Some Kiwi cruisers on Pacific circuits have been coming to this event for years; for many international yachts on a circumnavigation, it’s a welcome distraction on their way west. During the days before the event, Musket Cove Marina, the moorings off the marina, and the huge, protected anchorage of Malolo fill up with a wonderfully mixed crowd – 96 yachts this year – of dedicated racing yachts as well as cruising boats of every size, design and age. Everybody’s welcome at the regatta!

The first Musket Cove Regatta in 1984 was organised as a warm-up event for the then-popular Musket Cove to Vila (Vanuatu) Race. This race petered out years ago, but the Musket Cove Regatta kept going – even in 2020 the enthusiastic team at the Musket Cove Yacht Club managed to organise an event while the rest of the world went into lock-down (thanks to the Blue Lane policy of the Fijian government which allowed tested and covid-free yachts to enter Fiji). 2021 was the only year the event had to be paused, but starting on September 15, 2022, the five-day regatta was back bigger and better than ever.


The regatta schedule features the 12-mile-long Pirate Race as a ‘warm-up’ on day two. When the race started at 10 o’clock, only a light breeze rippled the sea under a heavy, leaden sky.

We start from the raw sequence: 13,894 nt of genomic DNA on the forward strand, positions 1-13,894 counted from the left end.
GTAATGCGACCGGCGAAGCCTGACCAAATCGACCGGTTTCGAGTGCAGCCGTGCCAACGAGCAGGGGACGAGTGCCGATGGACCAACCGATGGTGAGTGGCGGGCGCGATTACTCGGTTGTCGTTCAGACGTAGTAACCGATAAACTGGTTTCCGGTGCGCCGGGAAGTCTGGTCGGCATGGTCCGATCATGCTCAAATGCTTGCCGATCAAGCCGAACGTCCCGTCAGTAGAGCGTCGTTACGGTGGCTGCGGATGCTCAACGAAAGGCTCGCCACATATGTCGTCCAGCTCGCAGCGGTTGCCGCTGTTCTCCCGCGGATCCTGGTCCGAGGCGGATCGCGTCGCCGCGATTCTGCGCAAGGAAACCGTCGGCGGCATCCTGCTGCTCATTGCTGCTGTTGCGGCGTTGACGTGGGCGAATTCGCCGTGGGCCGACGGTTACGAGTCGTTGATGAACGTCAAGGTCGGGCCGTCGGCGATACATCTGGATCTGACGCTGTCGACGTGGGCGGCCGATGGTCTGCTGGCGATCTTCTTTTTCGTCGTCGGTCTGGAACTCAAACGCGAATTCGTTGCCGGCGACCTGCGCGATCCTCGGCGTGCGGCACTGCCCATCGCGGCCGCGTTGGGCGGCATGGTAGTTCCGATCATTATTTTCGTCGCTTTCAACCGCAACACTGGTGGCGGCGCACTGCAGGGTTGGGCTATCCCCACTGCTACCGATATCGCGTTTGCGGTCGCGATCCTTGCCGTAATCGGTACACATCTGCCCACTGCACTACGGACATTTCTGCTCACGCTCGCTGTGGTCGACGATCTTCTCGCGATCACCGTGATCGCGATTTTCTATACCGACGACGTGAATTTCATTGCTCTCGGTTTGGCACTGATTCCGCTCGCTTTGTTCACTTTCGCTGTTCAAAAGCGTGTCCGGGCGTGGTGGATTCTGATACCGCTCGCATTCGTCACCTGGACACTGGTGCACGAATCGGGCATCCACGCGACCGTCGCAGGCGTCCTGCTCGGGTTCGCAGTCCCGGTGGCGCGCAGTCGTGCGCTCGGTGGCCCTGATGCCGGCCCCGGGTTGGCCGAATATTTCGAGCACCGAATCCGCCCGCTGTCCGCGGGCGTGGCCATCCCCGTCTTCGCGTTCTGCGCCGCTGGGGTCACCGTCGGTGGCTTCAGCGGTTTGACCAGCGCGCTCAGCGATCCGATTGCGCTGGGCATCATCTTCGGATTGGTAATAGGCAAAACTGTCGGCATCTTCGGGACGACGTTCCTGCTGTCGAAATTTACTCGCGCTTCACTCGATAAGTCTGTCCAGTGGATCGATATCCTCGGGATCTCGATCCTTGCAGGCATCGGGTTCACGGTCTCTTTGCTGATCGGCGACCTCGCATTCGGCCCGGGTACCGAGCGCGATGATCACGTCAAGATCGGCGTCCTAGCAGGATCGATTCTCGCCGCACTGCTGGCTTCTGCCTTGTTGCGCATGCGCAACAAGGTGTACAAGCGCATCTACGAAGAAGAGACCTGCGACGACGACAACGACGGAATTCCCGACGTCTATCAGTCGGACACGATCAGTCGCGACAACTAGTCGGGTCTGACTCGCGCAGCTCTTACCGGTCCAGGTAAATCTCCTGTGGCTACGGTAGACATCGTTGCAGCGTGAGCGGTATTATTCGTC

Fortunately, the rules for this regatta simply say that “there are no rules for pirates,” so the participants just revved up their engines and went full throttle. Some didn’t even bother hoisting their sails!

David, the skipper of the Stealth 14 lightweight catamaran WOW lowered his 50hp outboard engines into the water, put his mixed British/American/Swiss crew as a counterweight on the bows and managed to win the race, reaching 11 knots at times. A true pirate strategy that left all the bigger yachts behind.


The main event is certainly the Malolo Classic Regatta on Day Three. This is a serious regatta with regular rules, so all the yachts had to turn off their engines five minutes before the start. Fortunately, the weather gods were with us, sending a stiff breeze. With sails up, each of the 24 participating boats struggled in 15-20 knot southeasterly trade winds for a good position to start. First the biggest catamarans in the field rushed ahead, chased by impressive monohulls and a whole fleet of cruising yachts of various sizes engaging each other in close combat. There were plenty of tight encounters and precarious manoeuvres.

Right in the middle of the action; Fenice finished first monohull in the Malolo Classic.

But then three small, local racing multihulls charged through the field and left all bigger yachts in their wake. Burt, a 33 ft Reynolds cat, won the 15-mile race in just 1 hour 26 min, followed by Kaia, a Seacart 26, and Miss Minnie, a Box 8.5 cat. The first cruising catamaran over the finish line was the SVD 60 Marcato with the first monohull to finish the 62’ Beneteau Fenice.